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An Islamic Martin Luther? Not likely

Reader comment on item: When Sunni and Shiite Extremists Make War
in response to reader comment: Islamic Reformation overdue

Submitted by Ron Thompson (United States), Jun 19, 2013 at 18:31

It is a beguiling and intriguing thought to hope for an Islamic Martin Luther to provoke a Reformation within Islam that would lead, as eventually happened within Christendom, to the birth of political liberty out of the birth of religious freedom of conscience.

Unfortunately, there are many factors that would seem to prevent any sort of opening to individual freedom of conscience in Islam, let alone political liberty. Indeed, all the signs seem to point in precisely the opposite direction, with a doubling down on the darkest definitions of orthodoxy in the most religiously active Muslim nations and communities.

The first reason for this is a factor which, to my continuing amazement, I never see discussed, and which sets Islam entirely apart from the other two monotheisms, Judaism and Christianity. That is the degree to which Islam, unlike the other two, is the product of one mind and one personality.

When Luther started his great rebellion, he had a holy book composed of the thoughts, sermons, and admonitions of many minds and hearts in both the Old and New testaments. So he, as do Jews and all other Christians, had a range of sensibilities and mindsets to choose from. It is a source of strength, as well of course of endless dispute, that as many of those thoughts and feelings came from very different personalities, they are often inconsistent and even contradictory to each other.

This is not true in Islam, There is no Sermon on the Mount in the Koran to offset the Jealous God passages. Everything in the Koran bears the stamp of the intolerance and violence preached by Mohammed.

Tellingly, there is no Golden Rule in Islam, its second big difference from Christianity (and Judaism, and the other major, non-monotheistic world religions). Hence there is not even the pretense in Islam of thinking of, or taking into account, the well-being of any Other.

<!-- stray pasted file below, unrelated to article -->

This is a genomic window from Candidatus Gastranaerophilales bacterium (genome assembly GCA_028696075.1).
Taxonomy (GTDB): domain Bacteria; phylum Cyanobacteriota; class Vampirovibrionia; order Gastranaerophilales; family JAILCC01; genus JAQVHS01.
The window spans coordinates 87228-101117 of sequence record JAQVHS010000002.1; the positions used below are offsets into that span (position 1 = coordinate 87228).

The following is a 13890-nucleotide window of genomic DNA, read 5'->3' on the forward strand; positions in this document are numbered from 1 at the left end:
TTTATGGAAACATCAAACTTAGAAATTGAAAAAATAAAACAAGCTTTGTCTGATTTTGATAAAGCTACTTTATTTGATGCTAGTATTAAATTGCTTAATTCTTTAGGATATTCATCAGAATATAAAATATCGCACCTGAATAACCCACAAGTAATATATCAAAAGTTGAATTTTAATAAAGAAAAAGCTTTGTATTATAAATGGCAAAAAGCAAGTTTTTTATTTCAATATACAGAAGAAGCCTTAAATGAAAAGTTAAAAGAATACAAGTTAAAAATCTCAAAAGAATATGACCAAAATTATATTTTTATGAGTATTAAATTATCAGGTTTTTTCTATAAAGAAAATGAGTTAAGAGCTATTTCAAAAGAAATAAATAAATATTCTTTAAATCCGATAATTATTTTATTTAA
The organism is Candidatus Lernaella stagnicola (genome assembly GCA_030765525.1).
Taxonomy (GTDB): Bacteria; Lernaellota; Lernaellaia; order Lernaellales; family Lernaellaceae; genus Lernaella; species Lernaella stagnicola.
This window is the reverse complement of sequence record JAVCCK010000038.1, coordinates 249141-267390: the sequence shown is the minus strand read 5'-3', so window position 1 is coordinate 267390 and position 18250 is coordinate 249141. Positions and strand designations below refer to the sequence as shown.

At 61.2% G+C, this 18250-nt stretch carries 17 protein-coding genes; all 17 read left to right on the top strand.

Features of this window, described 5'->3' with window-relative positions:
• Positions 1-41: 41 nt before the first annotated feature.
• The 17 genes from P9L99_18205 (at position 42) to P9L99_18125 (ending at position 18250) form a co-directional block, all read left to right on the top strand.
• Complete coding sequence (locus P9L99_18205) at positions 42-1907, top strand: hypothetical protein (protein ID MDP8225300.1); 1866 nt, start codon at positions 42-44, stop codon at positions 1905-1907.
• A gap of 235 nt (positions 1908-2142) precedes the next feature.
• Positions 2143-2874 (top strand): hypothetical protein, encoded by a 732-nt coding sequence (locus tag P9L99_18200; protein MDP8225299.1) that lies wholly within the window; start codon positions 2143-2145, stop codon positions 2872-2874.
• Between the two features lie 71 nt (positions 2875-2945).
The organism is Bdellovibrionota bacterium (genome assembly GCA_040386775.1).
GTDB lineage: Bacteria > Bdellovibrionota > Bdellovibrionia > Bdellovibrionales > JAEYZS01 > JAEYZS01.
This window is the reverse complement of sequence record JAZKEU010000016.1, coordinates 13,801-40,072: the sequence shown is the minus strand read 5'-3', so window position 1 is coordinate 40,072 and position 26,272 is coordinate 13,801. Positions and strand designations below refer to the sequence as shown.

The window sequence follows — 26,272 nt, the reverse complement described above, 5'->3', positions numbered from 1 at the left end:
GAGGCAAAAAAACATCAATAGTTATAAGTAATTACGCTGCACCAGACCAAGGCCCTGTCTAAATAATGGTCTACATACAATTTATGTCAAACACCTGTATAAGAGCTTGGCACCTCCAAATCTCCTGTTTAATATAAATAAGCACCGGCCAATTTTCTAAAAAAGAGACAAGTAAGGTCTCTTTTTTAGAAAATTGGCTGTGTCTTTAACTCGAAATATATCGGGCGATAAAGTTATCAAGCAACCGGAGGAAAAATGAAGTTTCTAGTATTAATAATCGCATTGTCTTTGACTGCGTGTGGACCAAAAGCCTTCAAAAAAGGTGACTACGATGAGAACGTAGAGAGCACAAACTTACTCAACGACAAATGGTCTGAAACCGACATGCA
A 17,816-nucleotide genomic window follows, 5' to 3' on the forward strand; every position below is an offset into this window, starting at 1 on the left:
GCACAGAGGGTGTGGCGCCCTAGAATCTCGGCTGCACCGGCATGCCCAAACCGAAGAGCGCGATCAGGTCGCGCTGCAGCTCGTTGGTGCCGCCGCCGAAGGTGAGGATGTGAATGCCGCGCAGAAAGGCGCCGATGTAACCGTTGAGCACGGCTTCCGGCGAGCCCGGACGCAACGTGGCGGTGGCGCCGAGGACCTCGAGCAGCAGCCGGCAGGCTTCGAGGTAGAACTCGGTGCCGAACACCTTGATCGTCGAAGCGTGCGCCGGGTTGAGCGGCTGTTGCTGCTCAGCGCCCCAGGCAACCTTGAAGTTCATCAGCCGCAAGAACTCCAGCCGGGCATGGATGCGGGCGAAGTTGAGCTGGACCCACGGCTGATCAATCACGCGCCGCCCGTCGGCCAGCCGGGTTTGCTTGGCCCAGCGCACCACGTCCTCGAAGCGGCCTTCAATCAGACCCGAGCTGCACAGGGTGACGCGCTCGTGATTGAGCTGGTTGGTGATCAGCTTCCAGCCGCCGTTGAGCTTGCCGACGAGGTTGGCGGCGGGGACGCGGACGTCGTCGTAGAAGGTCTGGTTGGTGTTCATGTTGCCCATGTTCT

Unlike Christianity (and Judaism), the rule remains true that the Koran is only valid in the Arabic language. One of Luther's major accomplishments was to translate the Bible into German, thereby taking its contents out of the exclusive interpretation of clerics, and rendering its thoughts accessible to all literate laymen (the Bible is of course translated into the languages of all communities of Christians).

It may seem strange that so many millions of Muslims who don't speak Arabic, nevertheless take great pride in memorizing the Koran, but it seems true, and that the only people (besides Arabs) who can read the Koran in their own language, are non-Muslims. Therefore non-Arabic-speaking Muslims get their Islam from fiery clerics, who seem unified in their hostility to anything remotely like tolerance or respect for other religions, or for non-belief.

When Luther took his stand and sparked the Reformation, he, and Europe, already had almost a century of the revolutionary movement of Humanism and then the full-blown Renaissance as background to the demand for freedom of religious conscience, the right of each to practice Christianity as he saw fit.

In Islam, despite the fact that the believers are surrounded by other models of thinking, Islam is increasingly intolerant within itself. Indeed, for some time now, the most violence Muslims face is … from other Muslims.

Maybe some might argue that the murderous hatred spreading rapidly between Sunnis and Shiiites throughout the Middle East bears some parallel to the religious wars between the Reformation and Counter-reformation countries of the Sixteenth century, but neither branch of Islam has any of the respect for human individualism that characterized, in different ways, both of the great branches of Christendom, which had already produced the Renaissance, and which went on to produce modern Science, and then the Enlightenment.

There is no parallel to any of these events in past or present Islam.

And lastly, due to Mohammed's prohibition of depiction of the Human form, there is no amelioration or humanizing of Islam's religious message, as there has been by numerous artists in Judaism, and the branches of Christianity.

So it is a pleasant idea to ponder the possibility of a Martin Luther come along in Islam,but I see no way it could happen – Mohammed built his hermetically closed and rigid system too well. And so, although it is a thought most people are still unwilling to tolerate in their consciousness, the only 'reform' possible to Islam may be through its collapse.

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